A Different Kind of Market Report

If you've somehow stumbled upon this "Market Report" hoping to get an update on your IBM or Bear Stearns stock, please move on - nothing to see here. If, on the other hand, you've come here because you're interested in local food in Edmonton, come on in.

When it comes to "eating green", vegetables have it all over meat (despite the advancements in "in vitro meat"!). Even better, if you can eat in-season, organic, locally-grown produce, you've hit the trifecta.

For those of us without the benefit of a garden in our backyard (or a backyard at all for that matter), the farmers' market is our best source of locally-grown produce, much of which is grown organically. Beyond the environmental benefits, the vegetables are fresher, they taste better, and you can often talk to the folks who grew it.

My local farmers' market is the Old Strathcona Farmers' Market - held every Saturday at the Bus Barns on 83 Avenue & 103 Street. Although most of the vendors are currently limited to selling the remnants of their root cellars - carrots, potatoes, cabbage, maybe the occasional beet - there are clear signs of the spring bounty that lies ahead. For a few weeks now, Helbigs' (right at the front, third aisle from the right) have been selling clamshells filled with organic spring greens: mesclun mix; baby spinach; and, my personal favourite, arugula. For those with herb gardens, there are a number of vendors selling seedlings.

In the coming weeks and months, as Edmonton emerges from its winter slumber, the local farmers' markets will again overflow with great, locally-grown produce. In the meantime, I'll eat my arugula, and dream of the sweet asparagus from Edgar Farms, the gai lan and bok choy from Peas On Earth, and all of the great produce I know is on the way.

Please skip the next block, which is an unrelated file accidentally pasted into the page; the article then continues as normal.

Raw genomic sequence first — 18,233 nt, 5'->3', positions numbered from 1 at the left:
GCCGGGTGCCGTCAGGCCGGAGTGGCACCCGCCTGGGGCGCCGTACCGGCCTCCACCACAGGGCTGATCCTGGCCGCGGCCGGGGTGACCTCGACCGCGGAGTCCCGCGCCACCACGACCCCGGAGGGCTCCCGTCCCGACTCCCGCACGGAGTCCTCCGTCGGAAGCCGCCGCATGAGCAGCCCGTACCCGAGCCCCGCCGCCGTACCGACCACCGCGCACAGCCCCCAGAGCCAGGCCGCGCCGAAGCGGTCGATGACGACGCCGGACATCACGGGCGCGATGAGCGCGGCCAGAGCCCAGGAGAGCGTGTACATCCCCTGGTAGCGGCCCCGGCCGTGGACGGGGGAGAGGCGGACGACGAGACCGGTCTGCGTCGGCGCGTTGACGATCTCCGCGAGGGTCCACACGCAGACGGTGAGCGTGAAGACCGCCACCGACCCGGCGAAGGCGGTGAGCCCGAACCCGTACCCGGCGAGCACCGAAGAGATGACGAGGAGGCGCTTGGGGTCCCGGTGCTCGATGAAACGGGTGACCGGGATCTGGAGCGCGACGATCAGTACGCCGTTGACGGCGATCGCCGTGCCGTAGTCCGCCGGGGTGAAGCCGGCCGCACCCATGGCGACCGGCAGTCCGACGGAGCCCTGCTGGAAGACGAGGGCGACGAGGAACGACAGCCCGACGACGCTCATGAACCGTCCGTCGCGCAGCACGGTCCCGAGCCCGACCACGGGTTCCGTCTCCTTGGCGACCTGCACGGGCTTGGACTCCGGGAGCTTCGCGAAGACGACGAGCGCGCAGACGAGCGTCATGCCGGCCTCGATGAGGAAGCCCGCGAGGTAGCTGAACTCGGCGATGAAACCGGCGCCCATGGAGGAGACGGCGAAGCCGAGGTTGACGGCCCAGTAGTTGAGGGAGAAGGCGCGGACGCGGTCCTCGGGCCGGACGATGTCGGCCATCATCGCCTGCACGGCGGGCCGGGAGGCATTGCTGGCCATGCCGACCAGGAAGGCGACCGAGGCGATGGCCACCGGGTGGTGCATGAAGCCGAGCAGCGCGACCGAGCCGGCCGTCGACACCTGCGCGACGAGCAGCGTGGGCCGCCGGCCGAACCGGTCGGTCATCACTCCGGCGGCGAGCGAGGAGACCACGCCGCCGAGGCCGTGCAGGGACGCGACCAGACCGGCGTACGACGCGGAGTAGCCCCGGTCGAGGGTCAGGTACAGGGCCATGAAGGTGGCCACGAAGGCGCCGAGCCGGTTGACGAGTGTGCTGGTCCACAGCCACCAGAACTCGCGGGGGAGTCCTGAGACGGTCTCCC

What's your local farmers' market? Who are your favourite vendors? Your favourite products? File your own market report here on greenEdmonton.ca.

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I had never been to the "Old Strathcona Farmers' Market" before. Is meat commonly sell at the farmers market and what are the price ranging from?

Many vendors have meat and meat products. Any farm animals are included as well as bison and elk. Prices range from slightly above supermarket to high depending on how choosy you are about products being organic, free range, meeting a special diet, or other needs. If you can handle large freezer orders - whole, half, or quarter of an animal - prices could be better.

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